Tyler Honeycutt

Former UCLA standout Tyler Honeycutt, shown in 2011, has been accused of receiving payments from an agent as early as his prep years at Sylmar High, according to a report. (Wally Skalij / Los Angeles Times )

A former agent said he paid former UCLA basketball standout Tyler Honeycutt and his mother in the hopes of securing him as a client.

Noah Lookofsky told SB Nation that he doled out $55,800 during a three-year relationship with Honeycutt, starting when he was a player at Sylmar High. He provided SB Nation with copies of receipts, deposit slips, promissory notes, travel itineraries, email exchanges and a deposited check to support his claim.

That included paying rent and travel expenses for Lisa Stazel, Honeycutt’s mother. Lookofsky also said he made the down payment on a car for Honeycutt.

UCLA Athletic Director Dan Guerrero said in a statement that the university compliance office investigated the matter in 2011 and informed the NCAA, but “after four months investigating the matter” the university was left “with nothing more than the assertions.”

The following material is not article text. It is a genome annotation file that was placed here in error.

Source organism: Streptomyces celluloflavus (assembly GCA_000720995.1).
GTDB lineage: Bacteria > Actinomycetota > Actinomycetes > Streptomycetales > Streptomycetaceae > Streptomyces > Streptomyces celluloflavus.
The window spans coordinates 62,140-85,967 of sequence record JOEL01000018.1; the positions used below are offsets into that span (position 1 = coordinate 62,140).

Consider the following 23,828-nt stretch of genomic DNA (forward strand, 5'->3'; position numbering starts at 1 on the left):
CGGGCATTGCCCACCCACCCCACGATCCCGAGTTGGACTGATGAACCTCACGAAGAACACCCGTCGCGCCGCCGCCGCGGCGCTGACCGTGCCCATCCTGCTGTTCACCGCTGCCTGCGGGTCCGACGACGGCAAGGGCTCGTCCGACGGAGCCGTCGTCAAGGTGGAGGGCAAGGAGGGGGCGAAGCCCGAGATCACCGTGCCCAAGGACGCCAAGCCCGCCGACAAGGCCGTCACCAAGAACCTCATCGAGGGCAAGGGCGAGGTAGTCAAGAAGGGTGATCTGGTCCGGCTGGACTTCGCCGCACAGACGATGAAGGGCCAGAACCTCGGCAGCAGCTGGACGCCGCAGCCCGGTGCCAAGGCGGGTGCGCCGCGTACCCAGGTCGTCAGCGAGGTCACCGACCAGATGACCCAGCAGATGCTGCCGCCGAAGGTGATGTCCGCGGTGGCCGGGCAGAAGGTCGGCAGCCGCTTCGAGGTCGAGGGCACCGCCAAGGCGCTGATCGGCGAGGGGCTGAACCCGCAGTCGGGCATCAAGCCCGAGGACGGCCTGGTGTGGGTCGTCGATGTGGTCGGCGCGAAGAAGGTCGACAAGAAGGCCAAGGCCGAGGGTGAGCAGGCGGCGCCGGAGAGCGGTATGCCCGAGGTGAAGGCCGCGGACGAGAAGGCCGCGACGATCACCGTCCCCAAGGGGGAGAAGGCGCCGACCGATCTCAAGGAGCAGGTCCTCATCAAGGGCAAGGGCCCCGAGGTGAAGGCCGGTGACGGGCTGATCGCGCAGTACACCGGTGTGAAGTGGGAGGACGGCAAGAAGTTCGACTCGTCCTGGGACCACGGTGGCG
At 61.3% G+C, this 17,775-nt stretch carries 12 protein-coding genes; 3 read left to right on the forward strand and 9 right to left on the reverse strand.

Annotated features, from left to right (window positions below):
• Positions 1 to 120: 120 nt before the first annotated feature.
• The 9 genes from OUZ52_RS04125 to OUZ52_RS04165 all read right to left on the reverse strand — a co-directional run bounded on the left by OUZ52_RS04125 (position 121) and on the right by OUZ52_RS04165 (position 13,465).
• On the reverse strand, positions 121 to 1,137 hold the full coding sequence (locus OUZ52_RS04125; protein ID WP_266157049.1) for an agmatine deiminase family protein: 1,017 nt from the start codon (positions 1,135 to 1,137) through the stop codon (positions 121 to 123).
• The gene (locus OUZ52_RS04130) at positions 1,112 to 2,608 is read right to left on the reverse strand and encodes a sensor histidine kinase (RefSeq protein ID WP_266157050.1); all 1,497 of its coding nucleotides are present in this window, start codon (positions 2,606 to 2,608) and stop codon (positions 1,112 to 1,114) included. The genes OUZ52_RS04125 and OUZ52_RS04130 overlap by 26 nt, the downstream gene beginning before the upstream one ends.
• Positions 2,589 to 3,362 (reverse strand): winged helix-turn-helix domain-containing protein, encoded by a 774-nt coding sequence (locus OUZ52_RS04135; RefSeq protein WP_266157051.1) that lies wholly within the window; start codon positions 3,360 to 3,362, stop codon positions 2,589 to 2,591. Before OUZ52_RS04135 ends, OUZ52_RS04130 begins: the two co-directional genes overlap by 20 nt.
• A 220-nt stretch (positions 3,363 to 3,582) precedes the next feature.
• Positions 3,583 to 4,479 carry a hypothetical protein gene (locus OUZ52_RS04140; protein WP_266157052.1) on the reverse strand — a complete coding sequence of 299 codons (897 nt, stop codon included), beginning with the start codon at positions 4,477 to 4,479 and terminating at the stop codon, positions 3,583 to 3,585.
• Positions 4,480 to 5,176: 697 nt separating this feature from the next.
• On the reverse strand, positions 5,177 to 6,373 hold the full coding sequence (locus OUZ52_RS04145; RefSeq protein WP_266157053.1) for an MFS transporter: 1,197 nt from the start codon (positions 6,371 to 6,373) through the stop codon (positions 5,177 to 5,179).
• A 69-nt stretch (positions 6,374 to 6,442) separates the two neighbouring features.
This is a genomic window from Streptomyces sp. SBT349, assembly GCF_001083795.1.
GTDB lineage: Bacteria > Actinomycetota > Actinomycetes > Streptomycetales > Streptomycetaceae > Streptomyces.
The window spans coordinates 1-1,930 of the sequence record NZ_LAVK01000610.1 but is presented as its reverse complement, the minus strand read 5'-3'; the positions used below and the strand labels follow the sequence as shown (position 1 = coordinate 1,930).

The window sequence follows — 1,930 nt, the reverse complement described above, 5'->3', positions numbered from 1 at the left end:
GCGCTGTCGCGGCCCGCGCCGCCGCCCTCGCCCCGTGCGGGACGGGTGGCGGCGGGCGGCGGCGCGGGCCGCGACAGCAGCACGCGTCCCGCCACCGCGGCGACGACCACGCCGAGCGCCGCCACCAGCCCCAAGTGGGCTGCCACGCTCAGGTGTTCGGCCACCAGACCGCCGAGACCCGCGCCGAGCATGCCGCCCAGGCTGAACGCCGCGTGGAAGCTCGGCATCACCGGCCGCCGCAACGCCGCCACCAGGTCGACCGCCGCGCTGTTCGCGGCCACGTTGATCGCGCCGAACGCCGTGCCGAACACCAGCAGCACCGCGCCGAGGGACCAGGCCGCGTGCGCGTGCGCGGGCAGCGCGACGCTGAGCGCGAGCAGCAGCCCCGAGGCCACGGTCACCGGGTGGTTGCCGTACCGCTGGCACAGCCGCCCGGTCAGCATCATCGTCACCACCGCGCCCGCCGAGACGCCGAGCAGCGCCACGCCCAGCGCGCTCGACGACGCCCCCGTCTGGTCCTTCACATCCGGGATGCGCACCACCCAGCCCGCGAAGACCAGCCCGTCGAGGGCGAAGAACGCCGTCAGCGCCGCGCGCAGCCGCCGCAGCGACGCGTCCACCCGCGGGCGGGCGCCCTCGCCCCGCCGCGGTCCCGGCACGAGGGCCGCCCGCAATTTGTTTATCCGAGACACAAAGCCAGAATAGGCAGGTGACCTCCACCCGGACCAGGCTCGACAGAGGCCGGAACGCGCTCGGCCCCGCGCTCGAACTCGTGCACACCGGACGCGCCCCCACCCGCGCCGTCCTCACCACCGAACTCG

The university and the NCAA closed the case at that time, Guerrero said.

When informed in February by SB Nation that Lookofsky had provided documentation, university officials again notified the NCAA.

Lookofsky, who is no longer an agent, said he provided Honeycutt with financial assistance to secure him as a client. Honeycutt left UCLA after his sophomore season and ultimately signed with another agent. He was taken by the Sacramento Kings in the second round of the 2011 NBA draft but is currently playing in Israel.

This is the second time in recent weeks that financial questions have been raised about a former UCLA basketball player. The Times reported last week that Ron Holmes told an FBI investigator that he secured a loan based on the future NBA earnings of his son, Minnesota Timberwolves rookie Shabazz Muhammad.

Muhammad played the 2012-13 season at UCLA. Holmes was sentenced to 37 months in jail after pleading guilty to one count of conspiracy to commit bank fraud, mail fraud and wire fraud in connection with a $2.5-million mortgage-fraud scheme.